Thursday, June 4, 2015

My 25th MADiversary: A Memoir of Idiocy

Me posing with MAD paraphernalia at the 1994 MAD holiday party

June 4, 1990 was a defining moment in my life. On that Monday, exactly 25 years ago today, I traveled from Brooklyn to 485 MADison Avenue (midtown Manhattan), took an elevator up to the thirteenth floor, and stepped into the offices of MAD Magazine as a summer intern. I would be getting paid $150 per week, but would have gladly paid that amount myself for the privilege of working in the hallowed halls of the humor magazine that I revered from the time I was a small, wide-eyed child. Now, as a small, wide-eyed college student, I could barely contain my excitement as I sat down in the dingy office that would be my home for the next six weeks and sifted through a box of fan mail while I waited for the editors to arrive.

While this was my first time at MAD in an official capacity, it was not the first time I had set foot in their offices. A couple of months earlier I had gotten the phone call (which increased my heartrate by a magnitude of several thousand) from then Associate Editor, now Senior Editor, Charlie Kadau, letting me know that I was chosen as one of the magazine’s two summer interns. Charlie asked me if I wanted the June to July slot or July to August slot, and I spat out some incoherent babble that he correctly took to mean I wanted the first slot. He then invited me to stop by the offices sometime in May to meet everyone and see where I’d be working. So it was, a couple of weeks before my official start date, I went to the MAD offices to meet the Usual Gang of Idiots. I was never more nervous about anything up until that point in my life.

You have to understand that my personal connection to MAD ran long and deep. I was born in 1969 and I have brothers who are eleven years and seven years older than me, so they were prime MAD-reader age at the height of the magazine’s popularity, just as I was being potty trained. And if ever there was a magazine that was appropriate to look at while peeing in your pants, MAD was the one. But it was not only my brothers who indoctrinated me into the ways of MAD. During my grade school years I came to learn that my cousin David had one of the most impressive collections of MADs east of the Mississippi. Every time we went to my cousin’s house I would spend hours poring over old issues of the magazine from the 50s and 60s. By the time I reached junior high I could tell you the name of every writer and artist and could recite the masthead verbatim, the way a cultured person might be able to recite a Shakespearian sonnet. I idolized the MAD men, but none held a loftier place in my mind’s eye than William M. Gaines, founder, publisher, lord of the idiots!

So, on that day in May, when I was given the MAD tour by the other then Associate Editor, now Senior Editor, Joe Raiola, and the very first stop on the tour was the office of William M. Gaines (who I was told to call Bill) I was shaking so hard that I’m sure Bill and his wife Annie must have thought that I had some sort of medical condition. They were both quite gracious and welcoming toward me, despite the fact that I couldn’t get a coherent word out. As we left Bill’s office, Joe looked at me as one might look at someone muttering to themselves on the subway, and gently said, “It’s okay. Calm down, man.” I did calm down—in part because of Joe’s soothing tones, but mostly because now that I’d met Bill I knew that nothing else would be as daunting.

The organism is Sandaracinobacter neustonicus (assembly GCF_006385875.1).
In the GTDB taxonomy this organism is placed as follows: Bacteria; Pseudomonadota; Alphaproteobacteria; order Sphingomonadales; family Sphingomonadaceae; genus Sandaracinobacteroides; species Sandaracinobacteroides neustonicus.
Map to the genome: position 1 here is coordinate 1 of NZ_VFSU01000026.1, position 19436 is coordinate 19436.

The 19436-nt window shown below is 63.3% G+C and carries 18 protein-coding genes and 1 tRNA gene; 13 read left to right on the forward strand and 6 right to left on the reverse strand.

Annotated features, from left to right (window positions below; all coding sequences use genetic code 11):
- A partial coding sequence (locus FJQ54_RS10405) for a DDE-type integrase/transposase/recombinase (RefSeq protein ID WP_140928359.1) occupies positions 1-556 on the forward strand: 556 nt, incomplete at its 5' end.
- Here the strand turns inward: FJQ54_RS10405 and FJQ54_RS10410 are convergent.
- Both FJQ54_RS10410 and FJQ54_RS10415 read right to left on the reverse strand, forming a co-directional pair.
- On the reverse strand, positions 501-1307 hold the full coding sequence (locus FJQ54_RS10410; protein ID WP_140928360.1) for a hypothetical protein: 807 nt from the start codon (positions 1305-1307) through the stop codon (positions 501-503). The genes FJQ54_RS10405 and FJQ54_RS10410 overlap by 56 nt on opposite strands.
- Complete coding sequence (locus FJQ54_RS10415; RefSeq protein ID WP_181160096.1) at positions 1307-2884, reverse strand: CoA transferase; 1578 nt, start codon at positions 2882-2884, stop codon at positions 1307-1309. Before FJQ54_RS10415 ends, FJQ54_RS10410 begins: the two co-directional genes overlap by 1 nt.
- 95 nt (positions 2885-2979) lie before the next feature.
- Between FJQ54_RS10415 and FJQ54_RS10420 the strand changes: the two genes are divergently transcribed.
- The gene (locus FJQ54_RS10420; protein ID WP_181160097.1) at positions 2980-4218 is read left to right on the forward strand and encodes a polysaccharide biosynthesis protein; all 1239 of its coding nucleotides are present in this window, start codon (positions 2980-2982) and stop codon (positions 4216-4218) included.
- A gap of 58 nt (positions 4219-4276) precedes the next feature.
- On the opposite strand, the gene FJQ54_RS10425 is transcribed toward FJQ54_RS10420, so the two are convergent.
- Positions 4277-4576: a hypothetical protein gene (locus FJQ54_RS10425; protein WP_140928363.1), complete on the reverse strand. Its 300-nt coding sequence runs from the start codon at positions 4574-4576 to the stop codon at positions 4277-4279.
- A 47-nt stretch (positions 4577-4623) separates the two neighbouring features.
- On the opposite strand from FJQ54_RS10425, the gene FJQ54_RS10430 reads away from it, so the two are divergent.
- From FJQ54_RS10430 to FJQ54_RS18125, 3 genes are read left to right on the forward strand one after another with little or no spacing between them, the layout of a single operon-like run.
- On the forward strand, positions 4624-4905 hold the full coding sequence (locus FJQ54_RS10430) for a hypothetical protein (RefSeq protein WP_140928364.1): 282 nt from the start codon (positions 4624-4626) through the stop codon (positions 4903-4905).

Bill and Annie Gaines in Bill’s office at 485 MADison Avenue

I don’t remember who else I met during that first visit, because in my faded memory, the rest blends in with the internship itself, but over the course of the next two months I did get to meet many of my childhood idols. Al Jaffee, Dick DeBartolo, Angelo Torres, George Woodbridge, Paul Peter Porges, and Stan Hart were all regular visitors to the office. One of the things that surprised me most when I started working at MAD, was that all of the writers and artists were freelancers, meaning none of them worked in the actual office. They only stopped by from time to time to drop off their work or tell dirty jokes. The creative staff at that time only consisted of seven people—five in the editorial department and two in the art department. And then there was me—thrown into the mix for six weeks, constantly doubting my comic worthiness as the rest of the staff threw pointed barbs around at 100 miles per hour.

Although I doubted myself, I was having a blast reviewing writers’ submissions, looking at artist’s rough sketches, and watching the constant comedy show provided by my coworkers. I shared a small office with Charlie Kadau, Joe Raiola, and the third Associate Editor, Sara Friedman; but a large portion of my time was spent in the office of then Editor, now Senior VP and Executive Editor, John Ficarra, whose office is pictured below. John is the one seated, while Charlie is the one holding the Easter Island head.

Charlie Kadau and John Ficarra, sometime in the early 1990s

Take careful note of the snare drum next to John’s desk. That was there so he could do rim shots whenever someone delivered a particularly effective zinger. Every Wednesday we would gather in John’s office for editorial meetings and I would long for the moment when I might say something to earn a rim shot. My moment finally came one day when we were coming up with department titles for the articles in issue number 299. For the uninitiated, department titles are puns used on the table of contents page on top of each article. For example, the standard department title for Spy vs. Spy is “Joke and Dagger Department.”  The department titles for ongoing features were set in stone, but new articles needed new department titles, so we sat around the office throwing out puns. We were trying to come up with a department title for an article written by Mike Snider and illustrated by John Pound called “World Communism Close-Out Sale,” and I spat out, “What about ‘Attention K. Marx Shoppers?’” Instantly the rim shot came and Nick Meglin, a 30-year plus MAD staffer who shared the editor title with John, turned to me with a broad smile and said, “Whoa! Good one, Eel!”